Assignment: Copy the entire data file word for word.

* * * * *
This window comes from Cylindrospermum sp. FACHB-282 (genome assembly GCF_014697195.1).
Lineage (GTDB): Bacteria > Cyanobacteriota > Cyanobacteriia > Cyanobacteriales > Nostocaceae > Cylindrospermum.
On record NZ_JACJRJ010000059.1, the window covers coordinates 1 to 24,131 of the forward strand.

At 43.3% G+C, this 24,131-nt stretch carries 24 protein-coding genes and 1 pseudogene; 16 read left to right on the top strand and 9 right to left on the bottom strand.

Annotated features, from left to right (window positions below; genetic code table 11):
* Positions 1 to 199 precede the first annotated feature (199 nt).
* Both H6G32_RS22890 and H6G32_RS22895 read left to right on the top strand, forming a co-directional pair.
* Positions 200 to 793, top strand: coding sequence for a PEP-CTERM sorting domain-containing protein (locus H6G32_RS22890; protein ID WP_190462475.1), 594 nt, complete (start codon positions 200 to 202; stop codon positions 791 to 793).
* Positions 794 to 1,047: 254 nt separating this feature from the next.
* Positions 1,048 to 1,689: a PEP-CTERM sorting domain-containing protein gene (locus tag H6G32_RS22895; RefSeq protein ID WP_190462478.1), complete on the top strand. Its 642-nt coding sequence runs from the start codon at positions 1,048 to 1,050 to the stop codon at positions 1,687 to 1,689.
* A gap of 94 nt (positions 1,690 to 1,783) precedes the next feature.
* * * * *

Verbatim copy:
This window comes from Cylindrospermum sp. FACHB-282 (genome assembly GCF_014697195.1).
Lineage (GTDB): Bacteria > Cyanobacteriota > Cyanobacteriia > Cyanobacteriales > Nostocaceae > Cylindrospermum.
On record NZ_JACJRJ010000059.1, the window covers coordinates 1 to 24,131 of the forward strand.

At 43.3% G+C, this 24,131-nt stretch carries 24 protein-coding genes and 1 pseudogene; 16 read left to right on the top strand and 9 right to left on the bottom strand.

Annotated features, from left to right (window positions below; genetic code table 11):
* Positions 1 to 199 precede the first annotated feature (199 nt).
* Both H6G32_RS22890 and H6G32_RS22895 read left to right on the top strand, forming a co-directional pair.
* Positions 200 to 793, top strand: coding sequence for a PEP-CTERM sorting domain-containing protein (locus H6G32_RS22890; protein ID WP_190462475.1), 594 nt, complete (start codon positions 200 to 202; stop codon positions 791 to 793).
* Positions 794 to 1,047: 254 nt separating this feature from the next.
* Positions 1,048 to 1,689: a PEP-CTERM sorting domain-containing protein gene (locus tag H6G32_RS22895; RefSeq protein ID WP_190462478.1), complete on the top strand. Its 642-nt coding sequence runs from the start codon at positions 1,048 to 1,050 to the stop codon at positions 1,687 to 1,689.
* A gap of 94 nt (positions 1,690 to 1,783) precedes the next feature.